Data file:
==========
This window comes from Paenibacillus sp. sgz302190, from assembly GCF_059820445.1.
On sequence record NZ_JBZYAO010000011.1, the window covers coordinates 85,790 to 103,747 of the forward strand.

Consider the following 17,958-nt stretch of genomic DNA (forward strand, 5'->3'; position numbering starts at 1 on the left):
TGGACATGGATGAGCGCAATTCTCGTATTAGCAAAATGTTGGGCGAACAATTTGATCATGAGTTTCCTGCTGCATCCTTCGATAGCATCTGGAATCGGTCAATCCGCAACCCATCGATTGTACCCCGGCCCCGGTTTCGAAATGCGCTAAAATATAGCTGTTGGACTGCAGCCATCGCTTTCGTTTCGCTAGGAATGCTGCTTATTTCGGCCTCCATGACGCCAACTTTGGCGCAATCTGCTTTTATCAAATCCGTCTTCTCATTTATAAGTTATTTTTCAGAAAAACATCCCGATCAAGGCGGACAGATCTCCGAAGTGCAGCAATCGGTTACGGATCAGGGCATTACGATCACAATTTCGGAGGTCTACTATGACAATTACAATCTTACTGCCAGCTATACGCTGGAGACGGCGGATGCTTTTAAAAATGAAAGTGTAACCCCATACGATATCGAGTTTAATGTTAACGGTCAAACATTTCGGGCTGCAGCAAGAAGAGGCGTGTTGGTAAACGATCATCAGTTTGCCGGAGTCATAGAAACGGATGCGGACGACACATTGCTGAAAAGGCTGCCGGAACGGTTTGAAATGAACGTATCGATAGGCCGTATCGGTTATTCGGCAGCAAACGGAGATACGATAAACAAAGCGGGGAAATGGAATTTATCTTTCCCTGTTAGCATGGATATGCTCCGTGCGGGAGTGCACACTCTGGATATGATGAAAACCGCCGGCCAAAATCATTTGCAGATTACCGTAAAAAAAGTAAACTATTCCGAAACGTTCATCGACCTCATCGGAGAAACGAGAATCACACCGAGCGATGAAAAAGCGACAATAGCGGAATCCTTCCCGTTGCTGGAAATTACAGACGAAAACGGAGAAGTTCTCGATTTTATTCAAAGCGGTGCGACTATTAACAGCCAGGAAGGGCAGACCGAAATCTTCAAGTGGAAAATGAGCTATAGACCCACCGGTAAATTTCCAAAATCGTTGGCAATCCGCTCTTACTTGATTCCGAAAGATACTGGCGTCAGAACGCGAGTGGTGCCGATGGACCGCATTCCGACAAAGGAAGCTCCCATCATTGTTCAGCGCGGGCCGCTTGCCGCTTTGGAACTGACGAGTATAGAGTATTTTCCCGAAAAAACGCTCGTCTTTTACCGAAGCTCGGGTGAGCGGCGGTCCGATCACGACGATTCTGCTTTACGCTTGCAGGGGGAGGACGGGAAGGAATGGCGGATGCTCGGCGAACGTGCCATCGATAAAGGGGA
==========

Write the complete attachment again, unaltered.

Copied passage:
This window comes from Paenibacillus sp. sgz302190, from assembly GCF_059820445.1.
On sequence record NZ_JBZYAO010000011.1, the window covers coordinates 85,790 to 103,747 of the forward strand.

Consider the following 17,958-nt stretch of genomic DNA (forward strand, 5'->3'; position numbering starts at 1 on the left):
TGGACATGGATGAGCGCAATTCTCGTATTAGCAAAATGTTGGGCGAACAATTTGATCATGAGTTTCCTGCTGCATCCTTCGATAGCATCTGGAATCGGTCAATCCGCAACCCATCGATTGTACCCCGGCCCCGGTTTCGAAATGCGCTAAAATATAGCTGTTGGACTGCAGCCATCGCTTTCGTTTCGCTAGGAATGCTGCTTATTTCGGCCTCCATGACGCCAACTTTGGCGCAATCTGCTTTTATCAAATCCGTCTTCTCATTTATAAGTTATTTTTCAGAAAAACATCCCGATCAAGGCGGACAGATCTCCGAAGTGCAGCAATCGGTTACGGATCAGGGCATTACGATCACAATTTCGGAGGTCTACTATGACAATTACAATCTTACTGCCAGCTATACGCTGGAGACGGCGGATGCTTTTAAAAATGAAAGTGTAACCCCATACGATATCGAGTTTAATGTTAACGGTCAAACATTTCGGGCTGCAGCAAGAAGAGGCGTGTTGGTAAACGATCATCAGTTTGCCGGAGTCATAGAAACGGATGCGGACGACACATTGCTGAAAAGGCTGCCGGAACGGTTTGAAATGAACGTATCGATAGGCCGTATCGGTTATTCGGCAGCAAACGGAGATACGATAAACAAAGCGGGGAAATGGAATTTATCTTTCCCTGTTAGCATGGATATGCTCCGTGCGGGAGTGCACACTCTGGATATGATGAAAACCGCCGGCCAAAATCATTTGCAGATTACCGTAAAAAAAGTAAACTATTCCGAAACGTTCATCGACCTCATCGGAGAAACGAGAATCACACCGAGCGATGAAAAAGCGACAATAGCGGAATCCTTCCCGTTGCTGGAAATTACAGACGAAAACGGAGAAGTTCTCGATTTTATTCAAAGCGGTGCGACTATTAACAGCCAGGAAGGGCAGACCGAAATCTTCAAGTGGAAAATGAGCTATAGACCCACCGGTAAATTTCCAAAATCGTTGGCAATCCGCTCTTACTTGATTCCGAAAGATACTGGCGTCAGAACGCGAGTGGTGCCGATGGACCGCATTCCGACAAAGGAAGCTCCCATCATTGTTCAGCGCGGGCCGCTTGCCGCTTTGGAACTGACGAGTATAGAGTATTTTCCCGAAAAAACGCTCGTCTTTTACCGAAGCTCGGGTGAGCGGCGGTCCGATCACGACGATTCTGCTTTACGCTTGCAGGGGGAGGACGGGAAGGAATGGCGGATGCTCGGCGAACGTGCCATCGATAAAGGGGA